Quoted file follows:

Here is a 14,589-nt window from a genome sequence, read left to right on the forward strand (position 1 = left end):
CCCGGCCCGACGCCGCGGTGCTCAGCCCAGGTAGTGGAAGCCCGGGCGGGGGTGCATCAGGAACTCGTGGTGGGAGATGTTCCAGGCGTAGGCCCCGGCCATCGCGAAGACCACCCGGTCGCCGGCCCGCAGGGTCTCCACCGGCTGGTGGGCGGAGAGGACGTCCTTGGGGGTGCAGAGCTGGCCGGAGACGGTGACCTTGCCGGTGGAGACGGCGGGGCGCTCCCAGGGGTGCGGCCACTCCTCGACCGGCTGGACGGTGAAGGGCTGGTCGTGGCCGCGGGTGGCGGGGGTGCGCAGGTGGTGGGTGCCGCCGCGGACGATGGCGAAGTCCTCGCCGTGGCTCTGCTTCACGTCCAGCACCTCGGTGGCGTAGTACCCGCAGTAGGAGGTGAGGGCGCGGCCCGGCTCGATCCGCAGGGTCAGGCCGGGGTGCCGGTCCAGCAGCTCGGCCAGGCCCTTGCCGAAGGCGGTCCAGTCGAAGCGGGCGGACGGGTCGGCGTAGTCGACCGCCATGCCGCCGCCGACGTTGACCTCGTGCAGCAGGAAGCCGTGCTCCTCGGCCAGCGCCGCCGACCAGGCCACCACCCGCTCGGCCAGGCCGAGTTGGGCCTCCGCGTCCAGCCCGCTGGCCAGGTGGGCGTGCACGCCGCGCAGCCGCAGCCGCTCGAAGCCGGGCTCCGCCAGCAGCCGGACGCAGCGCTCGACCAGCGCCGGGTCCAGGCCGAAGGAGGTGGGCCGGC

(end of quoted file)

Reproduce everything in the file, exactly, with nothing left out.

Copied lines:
Here is a 14,589-nt window from a genome sequence, read left to right on the forward strand (position 1 = left end):
CCCGGCCCGACGCCGCGGTGCTCAGCCCAGGTAGTGGAAGCCCGGGCGGGGGTGCATCAGGAACTCGTGGTGGGAGATGTTCCAGGCGTAGGCCCCGGCCATCGCGAAGACCACCCGGTCGCCGGCCCGCAGGGTCTCCACCGGCTGGTGGGCGGAGAGGACGTCCTTGGGGGTGCAGAGCTGGCCGGAGACGGTGACCTTGCCGGTGGAGACGGCGGGGCGCTCCCAGGGGTGCGGCCACTCCTCGACCGGCTGGACGGTGAAGGGCTGGTCGTGGCCGCGGGTGGCGGGGGTGCGCAGGTGGTGGGTGCCGCCGCGGACGATGGCGAAGTCCTCGCCGTGGCTCTGCTTCACGTCCAGCACCTCGGTGGCGTAGTACCCGCAGTAGGAGGTGAGGGCGCGGCCCGGCTCGATCCGCAGGGTCAGGCCGGGGTGCCGGTCCAGCAGCTCGGCCAGGCCCTTGCCGAAGGCGGTCCAGTCGAAGCGGGCGGACGGGTCGGCGTAGTCGACCGCCATGCCGCCGCCGACGTTGACCTCGTGCAGCAGGAAGCCGTGCTCCTCGGCCAGCGCCGCCGACCAGGCCACCACCCGCTCGGCCAGGCCGAGTTGGGCCTCCGCGTCCAGCCCGCTGGCCAGGTGGGCGTGCACGCCGCGCAGCCGCAGCCGCTCGAAGCCGGGCTCCGCCAGCAGCCGGACGCAGCGCTCGACCAGCGCCGGGTCCAGGCCGAAGGAGGTGGGCCGGC